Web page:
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Baltic Dances, B28

Classical/Instrumental • 1989
 
 
   
 

For orchestra – score

Title by uploader: Baltic Dances for orchestra (Score), B28


8.00 USD

Seller Colin Bayliss
PDF, 1.06 Mb ID: SM-000188600 Upload date: 19 Jul 2013
Instrumentation
Flute, Clarinet, Bassoon, Oboe, Horn, Violin, Viola, Cello, Double bass
Scored for
Symphonic orchestra
Type of score
Full score
Publisher
Colin Bayliss
Difficulty
Medium
Duration
18'0
This piece was written in response to a request from Professor Brian Newbould for a dance suite for the University of Hull orchestra.

Like the earlier chamber symphony "The Children of Prague" (B6), which was written for Charter 77, this work reflects the composer's admiration for those elements of society under a repressive regime who strive to preserve their cultural and national identity; hence the choice of folk tunes from Lithuania, Latvia and Estonia, overrun by Stalin in 1940, and Finland, which lost its Karelian provinces to the USSR after World War II.

The first performance was given by Professor Newbould and the University of Hull orchestra at a charity concert on November 10th, 1989, in St. Augustine's Church, Hedon, East Yorkshire, the day following the fall of the Berlin Wall.

The music is deliberately simple to reflect the nature of the original melodies. To give a feeling of unity, a linking passage is used between each section based on the short introduction, and a motif is also used in each dance which is adapted to suit the mood of that piece.


This upload contains the score only. The separate parts are available at
http://colinbayliss.musicaneo.com/sheetmusic/sm-219187_baltic_dances_for_orchestra__separate_parts_b28.html
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Arrangement for piano

Title by uploader: Baltic Dances (arrangement for piano), B28


6.00 USD

Seller Colin Bayliss
PDF, 563.7 Kb ID: SM-000188601 Upload date: 19 Jul 2013
Instrumentation
Piano
Scored for
Solo
Type of score
For a single performer
Arranger
Colin Bayliss
Publisher
Colin Bayliss
Difficulty
Medium
Duration
18'0
After the first performance of the orchestral suite on November 10th, 1989, in St. Augustine's Church, Hedon, East Yorkshire (also available here on musicaneo, with sound sample), the composer was asked to make this arrangement for piano by Mrs. Christine MacLaren, the wife of the Vicar of St. Augustine’s.

[note regarding the original orchestral suite:

This piece was written in response to a request from Professor Brian Newbould for a dance suite for the University of Hull orchestra.

Like the earlier chamber symphony "The Children of Prague" (B6), which was written for Charter 77, this work reflects the composer's admiration for those elements of society under a repressive regime who strive to preserve their cultural and national identity; hence the choice of folk tunes from Lithuania, Latvia and Estonia, overrun by Stalin in 1940, and Finland, which lost its Karelian provinces to the USSR after World War II.

The first performance was given by Professor Newbould and the University of Hull orchestra at a charity concert on November 10th, 1989, in St. Augustine's Church, Hedon, East Yorkshire, the day following the fall of the Berlin Wall.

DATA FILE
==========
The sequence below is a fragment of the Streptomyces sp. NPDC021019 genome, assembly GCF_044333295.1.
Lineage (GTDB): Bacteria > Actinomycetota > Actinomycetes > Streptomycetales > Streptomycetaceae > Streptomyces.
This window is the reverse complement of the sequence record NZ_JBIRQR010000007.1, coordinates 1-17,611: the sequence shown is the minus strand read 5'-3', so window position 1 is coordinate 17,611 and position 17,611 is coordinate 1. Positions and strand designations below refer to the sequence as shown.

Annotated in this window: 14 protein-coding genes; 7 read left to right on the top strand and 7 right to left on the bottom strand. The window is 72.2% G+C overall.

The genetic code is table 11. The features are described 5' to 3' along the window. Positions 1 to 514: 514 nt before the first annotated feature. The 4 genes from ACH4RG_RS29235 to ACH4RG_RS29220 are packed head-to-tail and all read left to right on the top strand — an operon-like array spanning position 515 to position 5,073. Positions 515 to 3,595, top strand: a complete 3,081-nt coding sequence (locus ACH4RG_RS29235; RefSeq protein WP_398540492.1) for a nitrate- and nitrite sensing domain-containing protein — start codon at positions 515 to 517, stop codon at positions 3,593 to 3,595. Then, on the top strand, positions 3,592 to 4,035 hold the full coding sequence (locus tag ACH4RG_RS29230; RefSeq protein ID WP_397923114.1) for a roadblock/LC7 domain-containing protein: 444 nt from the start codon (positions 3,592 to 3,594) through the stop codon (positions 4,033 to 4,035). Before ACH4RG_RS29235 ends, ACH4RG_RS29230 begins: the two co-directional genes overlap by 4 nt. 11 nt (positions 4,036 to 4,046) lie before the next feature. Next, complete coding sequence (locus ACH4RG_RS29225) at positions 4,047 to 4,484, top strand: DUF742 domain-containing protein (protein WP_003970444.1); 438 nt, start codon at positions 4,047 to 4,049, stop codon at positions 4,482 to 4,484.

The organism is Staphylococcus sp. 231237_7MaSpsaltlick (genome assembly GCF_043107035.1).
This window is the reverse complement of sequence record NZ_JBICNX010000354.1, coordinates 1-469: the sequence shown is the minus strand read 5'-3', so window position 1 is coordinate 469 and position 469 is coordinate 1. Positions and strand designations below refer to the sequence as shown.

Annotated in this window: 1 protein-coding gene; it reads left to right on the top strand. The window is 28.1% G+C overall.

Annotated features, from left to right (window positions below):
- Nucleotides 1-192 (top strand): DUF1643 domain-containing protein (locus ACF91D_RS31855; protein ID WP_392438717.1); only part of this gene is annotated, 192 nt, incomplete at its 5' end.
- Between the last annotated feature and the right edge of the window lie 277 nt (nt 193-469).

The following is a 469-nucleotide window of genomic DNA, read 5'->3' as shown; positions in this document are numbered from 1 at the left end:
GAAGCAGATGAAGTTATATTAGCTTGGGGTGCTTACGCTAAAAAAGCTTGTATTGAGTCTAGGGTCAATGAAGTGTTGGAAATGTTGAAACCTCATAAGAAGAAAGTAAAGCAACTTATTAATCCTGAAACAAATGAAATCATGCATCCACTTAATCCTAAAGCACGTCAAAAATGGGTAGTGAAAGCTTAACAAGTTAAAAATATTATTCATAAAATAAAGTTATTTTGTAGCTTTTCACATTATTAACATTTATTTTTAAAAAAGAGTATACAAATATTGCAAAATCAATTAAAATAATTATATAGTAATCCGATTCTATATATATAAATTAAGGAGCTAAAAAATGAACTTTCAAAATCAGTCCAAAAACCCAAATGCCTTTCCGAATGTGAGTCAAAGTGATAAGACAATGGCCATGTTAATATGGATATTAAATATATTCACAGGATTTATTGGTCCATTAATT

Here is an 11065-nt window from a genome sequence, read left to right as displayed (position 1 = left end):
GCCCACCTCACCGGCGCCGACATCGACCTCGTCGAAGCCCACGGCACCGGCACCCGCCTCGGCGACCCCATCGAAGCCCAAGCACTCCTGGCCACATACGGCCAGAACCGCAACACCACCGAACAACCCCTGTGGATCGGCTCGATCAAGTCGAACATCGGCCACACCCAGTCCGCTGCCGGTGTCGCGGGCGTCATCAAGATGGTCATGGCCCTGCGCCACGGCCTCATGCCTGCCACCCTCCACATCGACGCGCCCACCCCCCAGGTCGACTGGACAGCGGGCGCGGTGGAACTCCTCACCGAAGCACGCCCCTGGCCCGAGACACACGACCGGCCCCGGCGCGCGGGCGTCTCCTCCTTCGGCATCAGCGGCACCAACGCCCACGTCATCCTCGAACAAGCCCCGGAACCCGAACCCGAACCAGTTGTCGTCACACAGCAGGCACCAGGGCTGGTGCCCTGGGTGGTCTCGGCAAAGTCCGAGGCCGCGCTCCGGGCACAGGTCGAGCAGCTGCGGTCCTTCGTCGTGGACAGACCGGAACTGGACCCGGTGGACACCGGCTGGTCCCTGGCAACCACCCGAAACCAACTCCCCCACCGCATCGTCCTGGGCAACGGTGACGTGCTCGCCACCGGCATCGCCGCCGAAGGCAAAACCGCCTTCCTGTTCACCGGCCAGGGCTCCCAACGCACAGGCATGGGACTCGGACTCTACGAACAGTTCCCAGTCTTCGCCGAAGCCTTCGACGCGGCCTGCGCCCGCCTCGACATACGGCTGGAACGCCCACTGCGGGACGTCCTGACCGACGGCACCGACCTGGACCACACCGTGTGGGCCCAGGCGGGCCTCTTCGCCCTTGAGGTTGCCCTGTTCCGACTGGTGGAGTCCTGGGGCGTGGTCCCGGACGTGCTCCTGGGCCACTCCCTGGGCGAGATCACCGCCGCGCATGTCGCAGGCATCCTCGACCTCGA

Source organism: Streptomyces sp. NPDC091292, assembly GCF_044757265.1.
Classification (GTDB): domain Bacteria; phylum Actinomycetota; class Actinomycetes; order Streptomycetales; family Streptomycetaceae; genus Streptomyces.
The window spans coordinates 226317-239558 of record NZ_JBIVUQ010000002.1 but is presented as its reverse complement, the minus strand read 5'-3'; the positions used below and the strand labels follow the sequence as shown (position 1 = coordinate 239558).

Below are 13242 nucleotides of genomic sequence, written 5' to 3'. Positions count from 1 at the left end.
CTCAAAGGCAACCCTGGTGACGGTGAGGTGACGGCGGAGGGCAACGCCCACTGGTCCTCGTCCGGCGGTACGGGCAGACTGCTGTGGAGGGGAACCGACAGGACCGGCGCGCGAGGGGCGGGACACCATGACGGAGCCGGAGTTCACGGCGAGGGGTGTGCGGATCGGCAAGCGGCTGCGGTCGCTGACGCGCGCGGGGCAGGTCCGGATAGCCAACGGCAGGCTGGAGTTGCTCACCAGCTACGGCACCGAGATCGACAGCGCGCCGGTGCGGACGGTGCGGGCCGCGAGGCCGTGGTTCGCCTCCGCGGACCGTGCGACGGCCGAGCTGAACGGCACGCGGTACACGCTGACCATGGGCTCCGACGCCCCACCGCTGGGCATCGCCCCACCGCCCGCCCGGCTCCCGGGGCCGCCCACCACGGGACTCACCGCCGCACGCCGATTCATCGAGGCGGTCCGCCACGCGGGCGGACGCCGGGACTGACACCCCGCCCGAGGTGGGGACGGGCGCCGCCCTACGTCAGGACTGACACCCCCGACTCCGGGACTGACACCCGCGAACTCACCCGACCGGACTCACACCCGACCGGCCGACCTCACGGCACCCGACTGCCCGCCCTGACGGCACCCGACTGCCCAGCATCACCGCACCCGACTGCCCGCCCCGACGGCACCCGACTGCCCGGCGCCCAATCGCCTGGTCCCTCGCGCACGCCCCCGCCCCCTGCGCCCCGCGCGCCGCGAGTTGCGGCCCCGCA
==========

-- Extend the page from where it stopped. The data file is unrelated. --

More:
The music is deliberately simple to reflect the nature of the original melodies. To give a feeling of unity, a linking passage is used between each section based on the short introduction, and a motif is also used in each dance which is adapted to suit the mood of that piece.]
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Separate parts

Title by uploader: Baltic Dances for orchestra – separate parts, B28


48.00 USD

Seller Colin Bayliss
PDF, 1.31 Mb ID: SM-000219187 Upload date: 14 Jan 2015
Instrumentation
Flute, Clarinet, Bassoon, Oboe, Horn, Violin, Viola, Cello, Double bass
Scored for
Symphonic orchestra
Type of score
Parts
Publisher
Colin Bayliss
Difficulty
Medium
Duration
19'0
Year of composition
1992
This piece was written in response to a request from Professor Brian Newbould for a dance suite for the University of Hull orchestra.

Like the earlier chamber symphony "The Children of Prague" (B6), which was written for Charter 77, this work reflects the composer's admiration for those elements of society under a repressive regime who strive to preserve their cultural and national identity; hence the choice of folk tunes from Lithuania, Latvia and Estonia, overrun by Stalin in 1940, and Finland, which lost its Karelian provinces to the USSR after World War II.

The first performance was given by Professor Newbould and the University of Hull orchestra at a charity concert on November 10th, 1989, in St. Augustine's Church, Hedon, East Yorkshire, the day following the fall of the Berlin Wall.

The music is deliberately simple to reflect the nature of the original melodies. To give a feeling of unity, a linking passage is used between each section based on the short introduction, and a motif is also used in each dance which is adapted to suit the mood of that piece.


This upload contains the parts. The score is available at
http://www.musicaneo.com/sheetmusic/sm-188600_baltic_dances_b28.html#188600
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0:00 Baltic Dances for orchestra – separate parts
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